Market Musings 27/7/2012
Blogging has been extremely light as I’m in the final stages of an internship as part of my MBA studies. However, newsflow has been anything but light! So, this blog represents a catch-up on what has caught my eye whenever I’ve been able to find the time to track what’s been happening in the markets this week.
(Disclaimer: I am a shareholder in Allied Irish Banks plc and PTSB plc) There was a lot of news out of the Irish financials this week. AIB released its interim results this morning. Overall, AIB has made good progress on deleveraging and deposits, but more work is needed on margins and costs. To take those in turn, I was encouraged to see that the LDR has improved by 13 percentage points to 125% since the start of the year, helped by €3bn of deposit inflows and non-core loanbook disposals. However, the net interest margin has worsened to 1.24% (pre-ELG) from the 1.36% seen in H12011. Hence, it was no surprise to hear management guide that it will raise mortgage rates in the autumn. As things stand, AIB is currently loss-making before even taking provisions into account, and the group will have to address this through a combination of rate hikes and cost take-out measures. Elsewhere, PTSB revealed further details on its restructuring plans, but given its limited new lending ability and shrinking presence in the market I can’t see it being anything other than a marginal player for quite some time to come.
In the energy sector Providence Resources released an exciting update in which it revealed that there may be up to 1.6bn barrels of oil at its Barryroe Field, offshore Cork. Obviously it’s early days yet with this discovery, but it’s a stock that merits taking a look at. Once I’ve completed my internship it’s on my list of stocks to look at in more detail. Elsewhere, its Irish peer Tullow Oil released H1 results that contained few surprises given the level of detail provided in its recent trading update.
Sticking with food and beverage stocks, Glanbia announced the $60m acquisition of a US beverage firm, which looks a perfect fit for its nutrition operations. This is another example of Glanbia’s successful forward integration strategy, which looks well placed to deliver strong returns over time.
Another Irish firm on the M&A prowl was United Drug, which acquired a German headquartered contract sales outsourcing firm for €35m, which will fit well within its existing Sales, Marketing & Medical division. An EV/Sales multiple of 0.23x is undemanding for a firm like this, so it looks a good deal to me.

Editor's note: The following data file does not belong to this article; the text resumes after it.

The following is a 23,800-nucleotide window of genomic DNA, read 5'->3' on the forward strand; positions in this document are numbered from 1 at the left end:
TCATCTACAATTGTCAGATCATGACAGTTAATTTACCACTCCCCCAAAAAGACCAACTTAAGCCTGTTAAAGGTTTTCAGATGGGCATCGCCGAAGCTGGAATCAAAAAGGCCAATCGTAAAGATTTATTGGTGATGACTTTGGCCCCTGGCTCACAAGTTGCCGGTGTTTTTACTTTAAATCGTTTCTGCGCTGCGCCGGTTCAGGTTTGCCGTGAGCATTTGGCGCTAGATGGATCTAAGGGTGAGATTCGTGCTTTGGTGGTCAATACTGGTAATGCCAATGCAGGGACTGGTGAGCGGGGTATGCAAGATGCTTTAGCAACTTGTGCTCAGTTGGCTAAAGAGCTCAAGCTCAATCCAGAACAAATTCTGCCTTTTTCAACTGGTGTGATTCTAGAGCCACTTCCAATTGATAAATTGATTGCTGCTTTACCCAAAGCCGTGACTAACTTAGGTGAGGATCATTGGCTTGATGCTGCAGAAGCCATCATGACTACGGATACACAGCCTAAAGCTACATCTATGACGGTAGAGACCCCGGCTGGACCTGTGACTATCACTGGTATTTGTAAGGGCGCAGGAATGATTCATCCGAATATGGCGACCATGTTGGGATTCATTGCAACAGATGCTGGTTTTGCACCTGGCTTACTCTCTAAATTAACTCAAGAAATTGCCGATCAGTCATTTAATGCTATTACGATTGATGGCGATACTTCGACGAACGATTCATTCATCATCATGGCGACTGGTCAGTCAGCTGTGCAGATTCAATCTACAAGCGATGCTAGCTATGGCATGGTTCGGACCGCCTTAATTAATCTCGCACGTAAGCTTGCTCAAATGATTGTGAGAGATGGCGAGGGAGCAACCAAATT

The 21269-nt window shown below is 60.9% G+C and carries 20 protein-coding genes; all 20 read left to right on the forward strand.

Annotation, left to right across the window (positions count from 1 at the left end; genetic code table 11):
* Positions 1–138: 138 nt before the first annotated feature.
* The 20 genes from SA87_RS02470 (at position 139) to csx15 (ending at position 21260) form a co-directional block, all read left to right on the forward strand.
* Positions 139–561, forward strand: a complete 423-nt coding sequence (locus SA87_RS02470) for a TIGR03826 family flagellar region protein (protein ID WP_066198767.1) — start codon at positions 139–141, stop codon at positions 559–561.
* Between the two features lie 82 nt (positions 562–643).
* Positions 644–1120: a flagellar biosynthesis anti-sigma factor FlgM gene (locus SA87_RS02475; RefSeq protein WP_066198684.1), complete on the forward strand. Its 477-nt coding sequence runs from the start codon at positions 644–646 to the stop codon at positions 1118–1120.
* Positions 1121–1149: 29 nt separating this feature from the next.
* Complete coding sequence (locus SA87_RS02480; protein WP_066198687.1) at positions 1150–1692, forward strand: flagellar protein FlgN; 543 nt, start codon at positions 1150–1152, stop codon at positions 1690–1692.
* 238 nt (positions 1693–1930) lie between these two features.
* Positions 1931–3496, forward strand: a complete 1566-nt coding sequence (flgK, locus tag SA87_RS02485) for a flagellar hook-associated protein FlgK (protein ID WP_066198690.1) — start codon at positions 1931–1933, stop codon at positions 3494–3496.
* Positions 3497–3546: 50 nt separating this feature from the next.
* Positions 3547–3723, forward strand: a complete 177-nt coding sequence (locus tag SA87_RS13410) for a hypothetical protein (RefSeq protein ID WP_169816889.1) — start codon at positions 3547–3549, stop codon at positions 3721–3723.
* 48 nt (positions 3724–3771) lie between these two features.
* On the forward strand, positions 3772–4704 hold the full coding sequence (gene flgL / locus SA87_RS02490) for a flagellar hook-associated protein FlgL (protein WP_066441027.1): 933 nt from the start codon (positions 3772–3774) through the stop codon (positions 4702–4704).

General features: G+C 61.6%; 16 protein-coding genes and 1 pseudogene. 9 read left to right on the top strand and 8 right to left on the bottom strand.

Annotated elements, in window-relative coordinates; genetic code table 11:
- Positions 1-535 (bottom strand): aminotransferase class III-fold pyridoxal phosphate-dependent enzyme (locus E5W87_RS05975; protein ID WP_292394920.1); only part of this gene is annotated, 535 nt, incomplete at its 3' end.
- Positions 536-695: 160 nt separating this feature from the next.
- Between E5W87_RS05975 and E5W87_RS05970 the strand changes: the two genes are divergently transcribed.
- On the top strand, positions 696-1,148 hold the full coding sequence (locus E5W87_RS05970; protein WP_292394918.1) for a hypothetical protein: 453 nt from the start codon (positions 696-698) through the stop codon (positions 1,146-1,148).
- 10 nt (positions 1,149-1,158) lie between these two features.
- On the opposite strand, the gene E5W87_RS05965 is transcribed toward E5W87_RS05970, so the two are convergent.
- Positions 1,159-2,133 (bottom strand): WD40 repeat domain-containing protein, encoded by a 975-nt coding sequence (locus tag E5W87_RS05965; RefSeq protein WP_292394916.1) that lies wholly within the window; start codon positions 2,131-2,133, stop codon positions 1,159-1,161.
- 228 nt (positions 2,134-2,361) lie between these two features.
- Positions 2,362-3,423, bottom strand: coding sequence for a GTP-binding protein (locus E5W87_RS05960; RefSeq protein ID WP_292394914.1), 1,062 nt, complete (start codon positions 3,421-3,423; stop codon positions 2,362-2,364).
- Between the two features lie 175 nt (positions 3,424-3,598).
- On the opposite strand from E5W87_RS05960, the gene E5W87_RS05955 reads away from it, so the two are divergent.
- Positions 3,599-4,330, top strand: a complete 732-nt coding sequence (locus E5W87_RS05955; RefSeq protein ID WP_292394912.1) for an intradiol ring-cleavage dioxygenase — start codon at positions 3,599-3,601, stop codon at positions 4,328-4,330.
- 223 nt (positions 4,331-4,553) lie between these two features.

(Disclaimer: I am a shareholder in Ryanair plc) Low-cost carrier Easyjet upped its PBT guidance, despite euro weakness, to a range of 280-300m. Prior to that the consensus was £272m. I assume the read-through from this for Ryanair, which reports numbers on Monday, is positive given that the euro weakness is near-term bullish for it (it generates a third of revenues from the UK, while it hedges its fuel and related USD exposures).
In the construction space, UK builders merchant group Travis Perkins’ interim results revealed a slowing performance in Q2. Management doesn’t see growth returning until 2014, so it’s not a sector I see a pressing need to gain exposure to anytime soon.
(Disclaimer: I am a shareholder in France Telecom plc) There was a lot of news in the telecoms sector. Spain’s Telefonica followed the lead of KPN and cut its dividend. France Telecom released its interim results, in which the firm reiterated its full-year cashflow targets, which is somewhat reassuring. France Telecom is a stock I’ve been negative on for some time and which I am looking to exit in the near future due to its inflexible cost base, intense competitive pressures in its home market and my fear that it will cut its dividend.
In the media space UTV announced that it has broadened its partnership with the English Football Association to broadcast rights around the FA Cup, Charity Shield and selected England internationals.
Ireland’s Central Statistics Office released its latest data on Irish house prices, which provide few grounds for optimism. While a lot of the recent media commentary has focused on monthly moves, I prefer to look at prices on an annual basis, given that month-on-month moves can be distorted by the small number of transactions happening in the market at this time. The latest data show that Irish house prices declined by 14.4% year-on-year in June 2012. This is a fall of a greater magnitude than what we saw in June 2011 (-12.9% yoy) and June 2010 (-12.4% yoy). The picture in Dublin is even worse (prices -16.4% yoy in June 2012) which is particularly concerning given that the capital will lead the eventual recovery in Irish house prices (due to much tighter supply and it being the economic heart of the country). Overall, I reaffirm my view from last month, namely that I don’t see any obvious catalyst for a sustained improvement in Irish property prices in the near term.